* Government must find 16 bln pounds of cuts for 2015-16
* Cameron appeals to powerful anti-EU Conservatives
* Labour leads Cameron's party in polls
By Guy Faulconbridge and Matt Falloon
BIRMINGHAM, England, Oct 7 Britain must find
more spending cuts to reduce the budget deficit up to the next
election and beyond, Prime Minister David Cameron said on
Sunday, underlining the government's tough task of fixing the
economy and winning back waning public support.
Cameron also said he would use Britain's veto to scupper
European Union budget talks if necessary, appealing to the
powerful eurosceptic wing of his Conservatives, who are trailing
the opposition Labour Party in opinion polls.
Speaking before the Conservative Party conference, Cameron
said his government was determined to stick to its plan to erase
what was a record budget deficit when he came to power in 2010.
His coalition of Conservatives and Liberal Democrats has
presided over Britain's return to recession, raising speculation
that it may miss its own targets for cutting the deficit.
Cameron backed comments by Liberal Democrat Deputy Prime
Minister Nick Clegg that whoever won the next election in 2015
would have to impose another round of austerity because of the
size of the economic problem.
"Yes, he is right and actually it happens before that
because we have to find 16 billion pounds of spending reductions
for the year 2015-16. It starts before the general election and
we need to do that," Cameron told the BBC.
"I want us to be the party that absolutely levels with the
British public and talks very plainly and straightly about what
needs to be done, because the fact is we have to find those
Finance minister George Osborne will announce new economic
and borrowing forecasts on Dec. 5. The government says it must
keep its resolve to slash spending to safeguard Britain's low
Abandoning their austerity plan would also prove politically
disastrous for the Conservatives, who staked their 2010 election
pitch on it. But Labour has pulled ahead of Cameron's party due
to public unease with the austerity drive, while support has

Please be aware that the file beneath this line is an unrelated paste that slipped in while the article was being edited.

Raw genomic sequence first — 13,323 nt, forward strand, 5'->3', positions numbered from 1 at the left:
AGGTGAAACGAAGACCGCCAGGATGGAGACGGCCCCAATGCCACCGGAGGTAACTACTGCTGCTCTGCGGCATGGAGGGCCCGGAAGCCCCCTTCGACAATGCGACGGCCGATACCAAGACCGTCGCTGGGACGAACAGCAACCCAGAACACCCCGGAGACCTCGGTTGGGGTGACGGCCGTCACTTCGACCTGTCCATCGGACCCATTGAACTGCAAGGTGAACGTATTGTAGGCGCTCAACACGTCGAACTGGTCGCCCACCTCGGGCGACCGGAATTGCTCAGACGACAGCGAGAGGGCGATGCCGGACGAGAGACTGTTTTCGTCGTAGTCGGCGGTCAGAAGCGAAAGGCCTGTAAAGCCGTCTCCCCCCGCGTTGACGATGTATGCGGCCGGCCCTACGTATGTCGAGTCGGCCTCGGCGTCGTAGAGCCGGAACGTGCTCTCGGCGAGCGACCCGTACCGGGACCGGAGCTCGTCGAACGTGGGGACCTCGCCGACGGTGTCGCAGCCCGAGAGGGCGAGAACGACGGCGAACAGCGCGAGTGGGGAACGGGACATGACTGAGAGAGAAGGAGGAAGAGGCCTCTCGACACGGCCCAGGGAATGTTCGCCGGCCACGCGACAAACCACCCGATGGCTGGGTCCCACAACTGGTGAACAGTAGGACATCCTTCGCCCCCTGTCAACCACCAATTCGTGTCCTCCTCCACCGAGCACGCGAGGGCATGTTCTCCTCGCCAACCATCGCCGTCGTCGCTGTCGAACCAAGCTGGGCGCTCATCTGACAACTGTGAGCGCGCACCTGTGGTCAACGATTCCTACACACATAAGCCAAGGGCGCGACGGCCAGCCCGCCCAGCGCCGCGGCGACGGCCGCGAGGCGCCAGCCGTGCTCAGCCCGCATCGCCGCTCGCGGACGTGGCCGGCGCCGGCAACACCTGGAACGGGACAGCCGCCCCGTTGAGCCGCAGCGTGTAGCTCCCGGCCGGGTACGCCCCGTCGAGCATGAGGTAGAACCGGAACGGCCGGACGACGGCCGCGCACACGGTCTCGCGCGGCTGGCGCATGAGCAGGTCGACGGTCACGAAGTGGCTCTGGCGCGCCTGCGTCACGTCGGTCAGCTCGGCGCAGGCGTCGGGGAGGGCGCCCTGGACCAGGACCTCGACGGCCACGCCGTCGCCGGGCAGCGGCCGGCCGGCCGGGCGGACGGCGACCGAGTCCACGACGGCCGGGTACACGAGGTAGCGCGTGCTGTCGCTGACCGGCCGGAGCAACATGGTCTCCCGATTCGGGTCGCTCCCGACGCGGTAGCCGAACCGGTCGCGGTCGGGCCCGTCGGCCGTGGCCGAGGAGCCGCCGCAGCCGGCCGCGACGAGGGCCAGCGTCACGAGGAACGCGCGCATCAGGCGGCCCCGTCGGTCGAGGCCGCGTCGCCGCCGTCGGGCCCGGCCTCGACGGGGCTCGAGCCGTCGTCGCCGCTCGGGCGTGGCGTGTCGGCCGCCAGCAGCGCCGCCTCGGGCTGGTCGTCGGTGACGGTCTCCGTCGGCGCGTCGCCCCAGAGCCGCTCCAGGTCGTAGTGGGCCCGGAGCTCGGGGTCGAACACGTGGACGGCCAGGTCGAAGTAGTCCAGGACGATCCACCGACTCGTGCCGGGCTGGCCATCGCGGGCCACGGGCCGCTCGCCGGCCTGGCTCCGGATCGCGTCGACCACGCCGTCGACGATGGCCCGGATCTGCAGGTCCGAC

dived for the Liberal Democrats.
When asked whether Britain would have to reduce welfare
spending, Cameron said: "We have to look at things like the
welfare budget... We have capped welfare but we need to go
Beyond the economy, Cameron also faces problems in his
centre-right party, with some arguing he has not taken a tough
enough line on Europe and a few calling for a new leader, such
as Boris Johnson, the popular Conservative London Mayor.
To pacify the anti-EU wing of his party, Cameron threatened
to use Britain's veto if the 27-nation bloc seeks to inflate its
He suggested the EU should at some point split its budget
into two - one for the euro zone and one for the countries
outside the common currency, including Britain.
Cameron, much to the delight of the anti-EU wing, used the
veto last year to keep Britain out of a European fiscal and
economic pact aimed at resolving the euro zone debt crisis.
"People in Europe know I mean what I say. I sat round that
table - 27 countries, 26 of them signing up to a treaty - and I
said this is not in Britain's interest. I don't care how much
pressure you put on, I'm not signing, we are not having it. They
know what I am capable of saying, no, and if I don't get a good
deal I'll say no again."
Cameron, who is due to speak to the conference on Wednesday,
offered 270 million pounds to local administrations to pay, in
2013/14, for a freezing of council tax - which funds
neighbourhood services such as refuse collection.
Rail fare increases will also be capped at retail price
inflation plus 1 percent in 2013 and 2014, paid for by savings
at the Transport Ministry.
Both measures are meant to ease pressure on households
during the recession, without softening fiscal policy.